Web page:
WICHITA FALLS (KFDX/KJTL) — Sunday marks one year since 17-year-old Yajaira Garcia’s death and her loved ones are remembering the person she was.
The former Wichita Falls High School student died of a gunshot wound and when deputies arrived on the scene on Hammon Road, they said Joshua Cook was kneeling over her body with a gun in his hand and told them he had done it.
Cook remains in jail on a $300,000 bond.
The yellow rose petal is just one thing Garcia was known as.
“It’s hard to describe her because she was just so full of life with a lot ahead of her,” Garcia’s friend and Amnesty International member Nadia Serna said.
“She might’ve been shy at first but then once you did get to know her you’d meet the goofy person she was,” Garcia’s friend Marlem Martinez said.
It’s been a year without her.
“Personally, I was more angry, but then I learned that that’s not going to help anything so just to keep pushing,” Garcia’s friend Monse Benitez said.
Loved ones are honoring the person she was, while also pushing for justice and an end to gun violence.
Amnesty International is an organization at MSU dedicated to defending basic human rights.
For one member, Yajaira’s death is personal as she was a dear friend.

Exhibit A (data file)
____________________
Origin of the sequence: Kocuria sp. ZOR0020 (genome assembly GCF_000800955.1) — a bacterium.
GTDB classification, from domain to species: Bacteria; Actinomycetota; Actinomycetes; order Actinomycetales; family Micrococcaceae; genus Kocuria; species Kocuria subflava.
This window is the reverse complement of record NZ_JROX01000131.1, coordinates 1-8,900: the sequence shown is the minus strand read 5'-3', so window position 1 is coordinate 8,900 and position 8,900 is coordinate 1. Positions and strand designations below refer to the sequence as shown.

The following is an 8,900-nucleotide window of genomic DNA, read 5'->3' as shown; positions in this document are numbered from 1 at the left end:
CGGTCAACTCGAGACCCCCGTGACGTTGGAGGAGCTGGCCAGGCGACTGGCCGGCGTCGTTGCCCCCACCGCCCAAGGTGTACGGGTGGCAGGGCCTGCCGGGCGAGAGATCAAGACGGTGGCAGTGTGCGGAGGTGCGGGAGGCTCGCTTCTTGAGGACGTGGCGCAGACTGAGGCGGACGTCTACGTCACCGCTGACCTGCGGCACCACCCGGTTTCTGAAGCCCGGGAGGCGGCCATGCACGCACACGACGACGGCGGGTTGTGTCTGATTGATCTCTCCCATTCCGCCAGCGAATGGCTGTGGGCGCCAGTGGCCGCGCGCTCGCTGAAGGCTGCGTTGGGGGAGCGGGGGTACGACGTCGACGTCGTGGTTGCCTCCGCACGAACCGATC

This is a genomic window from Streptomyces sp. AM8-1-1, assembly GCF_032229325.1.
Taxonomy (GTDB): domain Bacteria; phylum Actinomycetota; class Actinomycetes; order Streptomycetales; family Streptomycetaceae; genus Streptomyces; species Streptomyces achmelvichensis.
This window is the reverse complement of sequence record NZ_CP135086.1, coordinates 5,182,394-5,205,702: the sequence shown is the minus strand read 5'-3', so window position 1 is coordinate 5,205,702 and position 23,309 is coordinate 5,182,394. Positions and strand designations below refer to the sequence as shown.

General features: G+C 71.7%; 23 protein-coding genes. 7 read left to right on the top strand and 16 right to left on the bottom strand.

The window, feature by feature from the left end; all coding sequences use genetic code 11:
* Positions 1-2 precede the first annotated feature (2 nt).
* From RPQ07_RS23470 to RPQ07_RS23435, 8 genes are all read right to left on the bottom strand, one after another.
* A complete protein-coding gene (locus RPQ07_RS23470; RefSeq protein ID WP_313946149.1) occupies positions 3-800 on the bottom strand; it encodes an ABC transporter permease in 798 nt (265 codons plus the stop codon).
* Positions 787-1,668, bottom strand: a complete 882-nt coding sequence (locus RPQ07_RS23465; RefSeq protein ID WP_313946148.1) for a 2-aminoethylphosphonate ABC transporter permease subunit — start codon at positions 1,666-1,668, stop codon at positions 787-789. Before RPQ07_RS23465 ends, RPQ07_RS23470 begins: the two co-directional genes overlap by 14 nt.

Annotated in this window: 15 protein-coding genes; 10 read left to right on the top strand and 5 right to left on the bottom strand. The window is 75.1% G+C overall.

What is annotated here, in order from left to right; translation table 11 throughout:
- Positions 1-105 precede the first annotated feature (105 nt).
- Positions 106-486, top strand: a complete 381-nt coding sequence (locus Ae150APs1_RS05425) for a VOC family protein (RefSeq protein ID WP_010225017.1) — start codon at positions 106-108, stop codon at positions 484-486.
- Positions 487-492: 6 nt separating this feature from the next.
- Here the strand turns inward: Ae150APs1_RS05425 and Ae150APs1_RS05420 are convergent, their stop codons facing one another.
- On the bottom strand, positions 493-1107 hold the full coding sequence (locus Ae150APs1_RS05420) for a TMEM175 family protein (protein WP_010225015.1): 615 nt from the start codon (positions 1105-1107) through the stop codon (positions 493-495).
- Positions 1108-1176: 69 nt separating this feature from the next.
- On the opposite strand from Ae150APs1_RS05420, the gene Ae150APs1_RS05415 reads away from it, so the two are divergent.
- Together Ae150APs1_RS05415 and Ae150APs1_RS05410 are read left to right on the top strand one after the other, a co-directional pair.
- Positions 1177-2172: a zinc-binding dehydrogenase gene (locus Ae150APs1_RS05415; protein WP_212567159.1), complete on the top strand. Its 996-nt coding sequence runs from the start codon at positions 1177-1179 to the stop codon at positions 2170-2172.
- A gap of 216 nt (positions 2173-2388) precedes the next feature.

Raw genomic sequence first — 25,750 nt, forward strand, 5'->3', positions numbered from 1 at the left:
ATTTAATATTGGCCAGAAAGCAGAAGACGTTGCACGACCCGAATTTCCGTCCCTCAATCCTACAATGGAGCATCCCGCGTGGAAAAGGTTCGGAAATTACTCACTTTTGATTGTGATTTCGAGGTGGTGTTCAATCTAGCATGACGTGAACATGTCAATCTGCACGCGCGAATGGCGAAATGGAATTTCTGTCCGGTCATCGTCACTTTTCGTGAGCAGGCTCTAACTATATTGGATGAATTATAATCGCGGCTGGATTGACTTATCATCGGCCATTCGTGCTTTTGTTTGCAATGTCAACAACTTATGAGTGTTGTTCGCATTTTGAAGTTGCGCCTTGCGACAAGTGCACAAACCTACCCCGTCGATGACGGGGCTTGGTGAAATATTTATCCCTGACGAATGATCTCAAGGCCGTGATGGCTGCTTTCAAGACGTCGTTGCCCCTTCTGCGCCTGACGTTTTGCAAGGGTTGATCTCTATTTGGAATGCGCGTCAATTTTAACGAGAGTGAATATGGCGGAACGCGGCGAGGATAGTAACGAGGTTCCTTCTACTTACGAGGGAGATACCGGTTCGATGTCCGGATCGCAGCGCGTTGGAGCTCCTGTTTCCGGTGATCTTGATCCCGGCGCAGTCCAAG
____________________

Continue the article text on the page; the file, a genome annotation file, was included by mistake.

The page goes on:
“I will do whatever we can to get the justice that she deserves and we won’t stop until that is accomplished,” Serna said.
The organization gifted the Garcia’s a yellow rose piece of art, but that’s just a few of many who are continuing to stand by the Garcia’s even a year after Yajaira’s death, including the Landavazo’s who know the heartache first-hand.
“Just to let them know that even though it seems like it’s going to kill you, that grief that they are going through, that it’s possible to take and survive that and not just survive it but to kinda spread the good about their daughter,” Vern Landavazo said.
Spreading the good of Yajaira. The good that friends believe hasn’t gone anywhere.
“I’m pretty sure she’s just up there making everybody smile,” Benitez said.
A year of what feels like forever for many who knew and loved Yajaira has come and gone, but what hasn’t gone is their fight for justice and the love for their yellow rose petal.
Cook’s trial is set for February 3, 2020.
However, if he were to post bond, judge Jeff McKnight has set conditions that he cannot leave the county without permission, must wear a GPS ankle monitor, stay in his mother’s home unless going to work or court, and cannot go outside the home between 8 p.m. and 7 a.m.